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Web services provide communication between programs based on industry standards, and are platform and language independent. Each Web service has an interface description that encapsulates its details in a form suitable for use by other applications. This interface description may be published in a repository, so that applications can find and utilize the Web service. The description is constructed using Web Services Description Language (WSDL).
Web services are typically based on SOAP (Simple Object Access Protocol), which is an XML-based message protocol that is transport protocol independent. Our sample solution uses the Web Services for J2EE support provided in IBM WebSphere Application Server V5.0.2; Web Services for J2EE support is provided using a standard defined in Java Specification Request (JSR) 109.
In our sample solution, the target EJB application is wrapped as a JSR 109-based Web service. The source application accesses the target Web service using proxy classes generated from the WSDL file for the target Web service.
The technologies used by J2EE application servers to provide Web services facilities are evolving very quickly. The Java community has recently adopted a set of standards to define the different aspects of how Web services can be supported in a J2EE-compliant application server. These standards are described in Java Specification Requests (JSRs).
The main JSR for Web services is JSR-109, Implementing Enterprise Web Services (also known as Web services for J2EE). It reached the final release status in November 2002.
The aim of JSR-109 is to define the programming model and runtime architecture for implementing Web services in Java. It federates the work done on several other JSRs. This JSR was led by IBM.
The Web services for J2EE Version 1.0 specification is an addition to J2EE 1.3. J2EE 1.4 requires support for Web services for J2EE Version 1.1. There are minor differences between the J2EE 1.3 Version (JSR-109 Version 1.0) and the J2EE 1.4 Version (JSR-109 Version 1.1).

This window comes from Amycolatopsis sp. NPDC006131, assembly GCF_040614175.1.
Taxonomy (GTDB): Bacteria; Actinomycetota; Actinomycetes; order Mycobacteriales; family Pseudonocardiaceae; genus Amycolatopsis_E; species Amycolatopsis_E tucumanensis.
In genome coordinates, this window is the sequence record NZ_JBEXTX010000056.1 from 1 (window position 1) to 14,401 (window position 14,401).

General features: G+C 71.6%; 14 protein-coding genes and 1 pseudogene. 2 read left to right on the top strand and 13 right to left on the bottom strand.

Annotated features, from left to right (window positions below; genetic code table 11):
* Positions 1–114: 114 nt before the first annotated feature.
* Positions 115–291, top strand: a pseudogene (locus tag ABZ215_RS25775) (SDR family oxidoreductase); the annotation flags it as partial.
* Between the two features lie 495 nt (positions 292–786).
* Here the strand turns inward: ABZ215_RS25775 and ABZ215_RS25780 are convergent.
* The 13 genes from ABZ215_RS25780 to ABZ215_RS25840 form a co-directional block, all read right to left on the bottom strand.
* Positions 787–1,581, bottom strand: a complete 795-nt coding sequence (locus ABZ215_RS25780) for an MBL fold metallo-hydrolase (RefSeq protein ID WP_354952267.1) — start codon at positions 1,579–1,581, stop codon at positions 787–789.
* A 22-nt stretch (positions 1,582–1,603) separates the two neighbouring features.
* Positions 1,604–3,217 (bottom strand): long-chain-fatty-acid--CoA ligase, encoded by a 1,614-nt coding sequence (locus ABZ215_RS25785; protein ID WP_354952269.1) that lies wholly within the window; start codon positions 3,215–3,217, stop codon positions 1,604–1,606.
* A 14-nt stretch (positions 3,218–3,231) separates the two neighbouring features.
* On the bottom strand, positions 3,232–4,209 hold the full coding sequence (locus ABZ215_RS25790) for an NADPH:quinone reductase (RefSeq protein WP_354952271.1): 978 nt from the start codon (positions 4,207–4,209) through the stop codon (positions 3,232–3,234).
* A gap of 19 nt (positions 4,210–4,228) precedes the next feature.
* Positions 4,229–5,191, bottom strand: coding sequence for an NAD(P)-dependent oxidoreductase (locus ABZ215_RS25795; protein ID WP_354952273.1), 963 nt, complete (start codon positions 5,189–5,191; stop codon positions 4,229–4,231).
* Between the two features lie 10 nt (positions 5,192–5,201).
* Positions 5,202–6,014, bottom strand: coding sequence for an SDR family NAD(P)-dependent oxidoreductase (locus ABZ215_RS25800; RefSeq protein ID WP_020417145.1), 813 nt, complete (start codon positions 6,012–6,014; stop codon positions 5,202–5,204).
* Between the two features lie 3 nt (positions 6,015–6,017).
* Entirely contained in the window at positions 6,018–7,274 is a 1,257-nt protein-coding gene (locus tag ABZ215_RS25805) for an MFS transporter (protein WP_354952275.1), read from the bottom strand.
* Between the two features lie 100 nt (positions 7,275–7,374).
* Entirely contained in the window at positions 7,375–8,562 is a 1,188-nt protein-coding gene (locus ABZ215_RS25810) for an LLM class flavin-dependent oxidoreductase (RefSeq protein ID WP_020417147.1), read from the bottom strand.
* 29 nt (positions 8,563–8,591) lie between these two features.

Specifications have also been opened for defining APIs for specific parts of the Web services stack:
JSR 67: Java APIs for XML Messaging (JAXM)
JAXM provides an API for packaging and transporting business transactions using on-the-wire protocols being defined by ebXML.org, OASIS, W3C, and IETF.
JSR 93: Java APIs for XML Registry
JAXR provides an API for a set of distributed registry services that enables business-to-business integration between business enterprises, using the protocols being defined by ebXML.org, OASIS, and ISO 11179.
JSR 101: Java APIs for XML-Based RPC
JAX-RPC defines APIs to support emerging industry XML-based RPC standards.
JSR 110: Java APIs for WSDL
This JSR provides a standard set of APIs for representing and manipulating services described by WSDL (Web Services Description Language) documents. These APIs define a way to construct and manipulate models of service descriptions.
See the Java Community Process Web site for the JSR details:
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